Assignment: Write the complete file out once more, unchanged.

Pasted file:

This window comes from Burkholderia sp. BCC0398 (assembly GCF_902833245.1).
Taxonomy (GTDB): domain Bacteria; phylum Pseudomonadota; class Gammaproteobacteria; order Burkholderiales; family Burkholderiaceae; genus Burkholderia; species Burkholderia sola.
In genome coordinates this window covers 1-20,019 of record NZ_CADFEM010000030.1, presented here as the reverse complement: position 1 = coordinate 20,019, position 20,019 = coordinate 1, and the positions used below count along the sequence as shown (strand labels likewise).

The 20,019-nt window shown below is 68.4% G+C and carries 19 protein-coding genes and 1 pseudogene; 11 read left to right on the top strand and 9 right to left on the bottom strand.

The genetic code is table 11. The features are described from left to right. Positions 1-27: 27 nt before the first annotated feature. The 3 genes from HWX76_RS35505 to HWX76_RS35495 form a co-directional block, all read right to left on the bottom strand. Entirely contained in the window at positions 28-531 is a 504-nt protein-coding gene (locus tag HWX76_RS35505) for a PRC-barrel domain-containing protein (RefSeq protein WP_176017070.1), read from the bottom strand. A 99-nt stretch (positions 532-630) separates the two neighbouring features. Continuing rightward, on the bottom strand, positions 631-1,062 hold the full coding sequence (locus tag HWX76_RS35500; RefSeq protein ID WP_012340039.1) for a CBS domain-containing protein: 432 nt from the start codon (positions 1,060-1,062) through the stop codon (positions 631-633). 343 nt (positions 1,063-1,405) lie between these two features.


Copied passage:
This window comes from Burkholderia sp. BCC0398 (assembly GCF_902833245.1).
Taxonomy (GTDB): domain Bacteria; phylum Pseudomonadota; class Gammaproteobacteria; order Burkholderiales; family Burkholderiaceae; genus Burkholderia; species Burkholderia sola.
In genome coordinates this window covers 1-20,019 of record NZ_CADFEM010000030.1, presented here as the reverse complement: position 1 = coordinate 20,019, position 20,019 = coordinate 1, and the positions used below count along the sequence as shown (strand labels likewise).

The 20,019-nt window shown below is 68.4% G+C and carries 19 protein-coding genes and 1 pseudogene; 11 read left to right on the top strand and 9 right to left on the bottom strand.

The genetic code is table 11. The features are described from left to right. Positions 1-27: 27 nt before the first annotated feature. The 3 genes from HWX76_RS35505 to HWX76_RS35495 form a co-directional block, all read right to left on the bottom strand. Entirely contained in the window at positions 28-531 is a 504-nt protein-coding gene (locus tag HWX76_RS35505) for a PRC-barrel domain-containing protein (RefSeq protein WP_176017070.1), read from the bottom strand. A 99-nt stretch (positions 532-630) separates the two neighbouring features. Continuing rightward, on the bottom strand, positions 631-1,062 hold the full coding sequence (locus tag HWX76_RS35500; RefSeq protein ID WP_012340039.1) for a CBS domain-containing protein: 432 nt from the start codon (positions 1,060-1,062) through the stop codon (positions 631-633). 343 nt (positions 1,063-1,405) lie between these two features.